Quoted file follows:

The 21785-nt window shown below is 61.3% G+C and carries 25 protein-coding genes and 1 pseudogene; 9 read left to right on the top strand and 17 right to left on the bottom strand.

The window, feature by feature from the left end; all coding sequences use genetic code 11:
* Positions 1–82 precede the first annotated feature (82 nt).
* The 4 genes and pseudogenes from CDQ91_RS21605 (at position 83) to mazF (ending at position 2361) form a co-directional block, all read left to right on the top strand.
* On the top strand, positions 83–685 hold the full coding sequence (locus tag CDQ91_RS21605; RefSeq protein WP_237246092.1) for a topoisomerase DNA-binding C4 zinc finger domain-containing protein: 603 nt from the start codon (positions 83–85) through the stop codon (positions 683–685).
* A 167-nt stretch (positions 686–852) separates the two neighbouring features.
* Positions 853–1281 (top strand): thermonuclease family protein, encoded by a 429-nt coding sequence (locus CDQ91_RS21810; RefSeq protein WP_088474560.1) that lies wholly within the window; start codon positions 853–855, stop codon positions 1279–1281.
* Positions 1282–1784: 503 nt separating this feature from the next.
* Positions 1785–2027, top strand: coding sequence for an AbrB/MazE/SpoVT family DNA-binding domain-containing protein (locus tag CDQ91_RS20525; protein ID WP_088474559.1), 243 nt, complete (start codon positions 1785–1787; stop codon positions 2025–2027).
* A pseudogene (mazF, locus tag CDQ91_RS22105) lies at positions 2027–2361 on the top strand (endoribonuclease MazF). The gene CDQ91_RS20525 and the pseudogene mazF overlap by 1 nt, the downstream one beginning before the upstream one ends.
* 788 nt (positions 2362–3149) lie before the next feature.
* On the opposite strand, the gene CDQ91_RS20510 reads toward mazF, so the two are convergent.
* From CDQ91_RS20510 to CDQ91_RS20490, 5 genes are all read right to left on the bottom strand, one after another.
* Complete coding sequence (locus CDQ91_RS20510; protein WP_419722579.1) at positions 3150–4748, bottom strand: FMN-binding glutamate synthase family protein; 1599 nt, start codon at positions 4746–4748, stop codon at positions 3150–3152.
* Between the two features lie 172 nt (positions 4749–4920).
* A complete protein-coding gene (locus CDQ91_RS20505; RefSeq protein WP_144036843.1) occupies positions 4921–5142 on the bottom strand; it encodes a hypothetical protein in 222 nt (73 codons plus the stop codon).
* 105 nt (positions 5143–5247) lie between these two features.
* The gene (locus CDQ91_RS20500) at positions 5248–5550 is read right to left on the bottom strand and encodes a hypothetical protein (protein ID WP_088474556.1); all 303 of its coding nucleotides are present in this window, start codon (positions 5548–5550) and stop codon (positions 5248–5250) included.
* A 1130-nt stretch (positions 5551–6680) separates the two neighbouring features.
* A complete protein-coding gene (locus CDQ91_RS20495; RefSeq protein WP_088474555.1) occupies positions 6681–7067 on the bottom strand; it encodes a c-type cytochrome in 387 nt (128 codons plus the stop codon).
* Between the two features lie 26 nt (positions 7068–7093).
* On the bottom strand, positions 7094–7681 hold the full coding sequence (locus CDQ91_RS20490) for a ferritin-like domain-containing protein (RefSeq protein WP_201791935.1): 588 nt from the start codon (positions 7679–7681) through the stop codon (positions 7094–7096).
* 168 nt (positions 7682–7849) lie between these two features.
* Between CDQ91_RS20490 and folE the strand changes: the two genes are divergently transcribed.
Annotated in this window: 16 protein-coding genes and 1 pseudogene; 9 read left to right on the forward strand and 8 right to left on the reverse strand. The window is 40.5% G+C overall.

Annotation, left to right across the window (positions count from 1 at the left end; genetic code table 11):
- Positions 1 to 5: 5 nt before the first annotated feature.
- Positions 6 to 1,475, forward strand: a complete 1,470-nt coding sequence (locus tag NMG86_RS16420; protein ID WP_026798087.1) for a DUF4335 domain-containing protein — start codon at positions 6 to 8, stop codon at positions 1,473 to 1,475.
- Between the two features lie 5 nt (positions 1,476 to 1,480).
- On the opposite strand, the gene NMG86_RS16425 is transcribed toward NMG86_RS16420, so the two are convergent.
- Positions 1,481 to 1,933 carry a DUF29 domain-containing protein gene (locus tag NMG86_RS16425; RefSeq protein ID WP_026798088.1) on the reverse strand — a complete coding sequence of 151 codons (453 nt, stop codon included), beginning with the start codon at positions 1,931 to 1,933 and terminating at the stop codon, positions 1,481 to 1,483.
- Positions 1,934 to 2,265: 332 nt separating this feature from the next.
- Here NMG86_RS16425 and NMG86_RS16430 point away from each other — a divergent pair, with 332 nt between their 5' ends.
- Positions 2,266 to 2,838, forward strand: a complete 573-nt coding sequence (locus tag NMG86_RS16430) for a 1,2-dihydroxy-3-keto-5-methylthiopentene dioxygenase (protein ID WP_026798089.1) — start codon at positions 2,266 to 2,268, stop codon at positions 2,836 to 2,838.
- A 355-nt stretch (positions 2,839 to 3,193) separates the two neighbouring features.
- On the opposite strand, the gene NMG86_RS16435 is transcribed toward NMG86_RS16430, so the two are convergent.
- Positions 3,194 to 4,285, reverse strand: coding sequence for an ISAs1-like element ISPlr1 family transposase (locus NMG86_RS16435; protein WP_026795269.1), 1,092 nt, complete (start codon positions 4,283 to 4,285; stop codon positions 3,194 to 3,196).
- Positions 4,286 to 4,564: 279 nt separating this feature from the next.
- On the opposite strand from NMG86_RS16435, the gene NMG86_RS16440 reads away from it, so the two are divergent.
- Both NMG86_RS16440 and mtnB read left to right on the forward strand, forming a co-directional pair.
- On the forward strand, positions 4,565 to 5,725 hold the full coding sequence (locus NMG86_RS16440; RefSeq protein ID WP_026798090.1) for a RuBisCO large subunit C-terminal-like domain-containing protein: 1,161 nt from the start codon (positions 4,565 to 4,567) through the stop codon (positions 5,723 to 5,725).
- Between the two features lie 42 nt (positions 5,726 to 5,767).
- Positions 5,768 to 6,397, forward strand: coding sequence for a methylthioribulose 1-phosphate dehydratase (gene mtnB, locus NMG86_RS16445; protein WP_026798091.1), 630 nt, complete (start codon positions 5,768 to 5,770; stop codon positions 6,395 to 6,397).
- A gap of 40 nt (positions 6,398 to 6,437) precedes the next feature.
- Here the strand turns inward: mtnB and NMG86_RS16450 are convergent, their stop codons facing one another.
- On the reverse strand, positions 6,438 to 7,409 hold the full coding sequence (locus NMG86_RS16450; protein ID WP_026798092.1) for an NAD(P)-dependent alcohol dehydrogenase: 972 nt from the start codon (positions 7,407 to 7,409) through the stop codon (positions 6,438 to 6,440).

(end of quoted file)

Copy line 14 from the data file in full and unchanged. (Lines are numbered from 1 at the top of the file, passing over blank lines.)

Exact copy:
* Complete coding sequence (locus CDQ91_RS20510; protein WP_419722579.1) at positions 3150–4748, bottom strand: FMN-binding glutamate synthase family protein; 1599 nt, start codon at positions 4746–4748, stop codon at positions 3150–3152.